Two Radios for You to Build

On the AMRAD mailing list, Andre, N4ICK, posted a link to the YouTube video, “12AU7 regenerative radio on a tin bake plate” (see photo at right) It’s a very cool regenerative radio made with a single 12AU7 vacuum tube. The only problem is that there are no links to the schematic for the radio.

So, I Googled a bit, and came up with this circuit. The cool thing about this circuit is that it uses a 12V power supply, not the high voltage power supply normally required for a tube circuit.

Over the weekend, I went to a big rummage sale sponsored by the local Kiwanis club. They had quite a few aluminum baking pans there for very little money. I should have picked up a couple of them. :)

Simliar Radios
VK3YE has also posted a YouTube video
of his experiments with a similar circuit. Unfortunately, he also doesn’t include a link to a schematic.

Another related YouTube video is for a one-transistor radio. This is actually a very well-done video. It shows you step-by-step how to build the radio. This is something that we may actually be able to do down at the museum with some kids.

At the very least, watching the videos is amusing. At best, maybe they’ll inspire you to do a little experimenting.

Roofing Filters

Here are a couple of good explanations of roofing filters from the Elecraft mailing list:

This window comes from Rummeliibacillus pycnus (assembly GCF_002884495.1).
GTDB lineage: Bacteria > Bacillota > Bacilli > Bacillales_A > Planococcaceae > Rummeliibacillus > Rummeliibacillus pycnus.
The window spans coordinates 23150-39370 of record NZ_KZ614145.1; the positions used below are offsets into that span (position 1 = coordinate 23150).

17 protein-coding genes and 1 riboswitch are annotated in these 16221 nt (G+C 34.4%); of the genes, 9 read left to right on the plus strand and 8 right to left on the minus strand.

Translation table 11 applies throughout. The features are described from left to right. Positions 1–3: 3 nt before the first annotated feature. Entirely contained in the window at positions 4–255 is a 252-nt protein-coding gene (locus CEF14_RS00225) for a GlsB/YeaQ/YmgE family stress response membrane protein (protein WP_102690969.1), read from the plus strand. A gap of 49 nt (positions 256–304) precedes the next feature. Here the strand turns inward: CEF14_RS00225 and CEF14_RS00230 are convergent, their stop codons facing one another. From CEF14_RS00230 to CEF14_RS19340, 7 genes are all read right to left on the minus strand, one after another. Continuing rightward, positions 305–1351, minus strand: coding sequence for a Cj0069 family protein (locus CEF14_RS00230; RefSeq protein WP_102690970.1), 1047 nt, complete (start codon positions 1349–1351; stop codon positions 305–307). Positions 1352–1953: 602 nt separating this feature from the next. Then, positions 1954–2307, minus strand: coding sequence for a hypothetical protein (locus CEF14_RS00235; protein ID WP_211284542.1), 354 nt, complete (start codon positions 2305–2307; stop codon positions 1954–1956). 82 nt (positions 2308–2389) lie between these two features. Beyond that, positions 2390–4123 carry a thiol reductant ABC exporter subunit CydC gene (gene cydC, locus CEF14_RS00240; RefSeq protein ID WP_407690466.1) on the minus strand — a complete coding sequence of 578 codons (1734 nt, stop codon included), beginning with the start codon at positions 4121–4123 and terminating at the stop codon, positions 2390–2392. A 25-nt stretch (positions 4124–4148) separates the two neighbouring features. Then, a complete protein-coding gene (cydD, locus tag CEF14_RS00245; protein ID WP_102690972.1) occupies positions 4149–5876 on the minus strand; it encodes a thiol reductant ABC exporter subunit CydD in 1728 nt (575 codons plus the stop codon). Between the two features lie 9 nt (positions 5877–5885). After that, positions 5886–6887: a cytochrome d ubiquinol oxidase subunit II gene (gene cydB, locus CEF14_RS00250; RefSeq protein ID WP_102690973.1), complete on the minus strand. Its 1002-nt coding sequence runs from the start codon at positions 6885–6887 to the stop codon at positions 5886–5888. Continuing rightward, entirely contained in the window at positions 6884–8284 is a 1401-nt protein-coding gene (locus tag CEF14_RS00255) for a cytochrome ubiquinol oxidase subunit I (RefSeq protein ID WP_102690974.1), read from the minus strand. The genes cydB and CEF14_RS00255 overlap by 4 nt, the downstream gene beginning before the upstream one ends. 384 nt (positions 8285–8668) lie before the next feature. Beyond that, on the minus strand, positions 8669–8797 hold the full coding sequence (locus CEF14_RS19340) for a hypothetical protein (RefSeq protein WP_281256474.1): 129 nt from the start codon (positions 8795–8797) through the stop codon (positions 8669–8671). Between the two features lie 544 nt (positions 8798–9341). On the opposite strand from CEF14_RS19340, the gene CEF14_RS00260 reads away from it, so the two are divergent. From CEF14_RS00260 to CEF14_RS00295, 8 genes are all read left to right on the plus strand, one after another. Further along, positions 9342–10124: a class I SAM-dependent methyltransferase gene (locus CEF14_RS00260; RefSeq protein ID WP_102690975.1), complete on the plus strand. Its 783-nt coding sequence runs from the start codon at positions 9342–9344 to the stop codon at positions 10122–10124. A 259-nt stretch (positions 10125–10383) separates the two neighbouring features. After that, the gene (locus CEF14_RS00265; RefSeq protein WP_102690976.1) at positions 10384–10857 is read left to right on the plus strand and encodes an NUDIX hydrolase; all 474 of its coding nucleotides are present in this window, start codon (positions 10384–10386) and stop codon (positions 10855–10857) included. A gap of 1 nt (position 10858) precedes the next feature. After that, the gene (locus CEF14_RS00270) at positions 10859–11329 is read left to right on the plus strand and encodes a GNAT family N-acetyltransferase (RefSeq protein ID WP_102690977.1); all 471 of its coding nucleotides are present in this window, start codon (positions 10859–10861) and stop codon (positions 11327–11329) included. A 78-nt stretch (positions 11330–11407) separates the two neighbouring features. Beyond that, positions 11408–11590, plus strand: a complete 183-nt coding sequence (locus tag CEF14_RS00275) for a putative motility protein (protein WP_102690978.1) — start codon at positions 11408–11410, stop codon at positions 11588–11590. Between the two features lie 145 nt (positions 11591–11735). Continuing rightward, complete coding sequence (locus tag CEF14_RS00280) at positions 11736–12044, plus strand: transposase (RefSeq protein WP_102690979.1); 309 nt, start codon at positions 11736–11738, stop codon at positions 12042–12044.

• Don, W3PFR, writes:

    The ultimate selectivity of the K3 is determined by the DSP.
    Now think about the input to the DSP – if one restricts the number of signals entering the DSP (actually the ADC front end for the DSP), the DSP will not have to deal with as much ‘garbage’. The more narrow the roofing filter, the less ‘garbage’ will be present at the DSP front end.

    Consider also that the DSP can handle an S-9 +20 signal input from an unwanted signal – above that level it will be overloaded. In situations where signals greater than that level are encountered within the passband of the roofing filter, the Hardware AGC will limit the signal level presented to the DSP. Even though the DSP may be cranked down to hear only the desired signal, the signal gets through to the DSP front end and will reduce the gain of the receiver because the Hardware AGC is being activated by the strongest signal within the passband of the roofing filter – the result is AGC “pumping” as a result of a signal that one may not even hear. Using a more narrow roofing filter can eliminate this unwanted signal and eliminate the AGC pumping.

    Think of the roofing filter as a roof on a house – the wide filter allows the DSP (and hardware AGC) to respond to all the rain falling on the roof. To reduce the amount of rain falling on the roof, a more narrow roofing filter is required.

    If you are interested in contesting and/or heavy DXing, you are liable to encounter nearby unwanted strong signals within the passband of the roofing filter which will cause the hardware AGC ‘pumping’, and you should invest in narrow filters that will eliminate that effect. For those whose operation is more casual and do not wish to dig for weak signals in the presence of stronger nearby signals, a wide roofing filter will do the job nicely.

  • What “Roofing Filter” means to Elecraft. This is an explanation on the Elecraft website.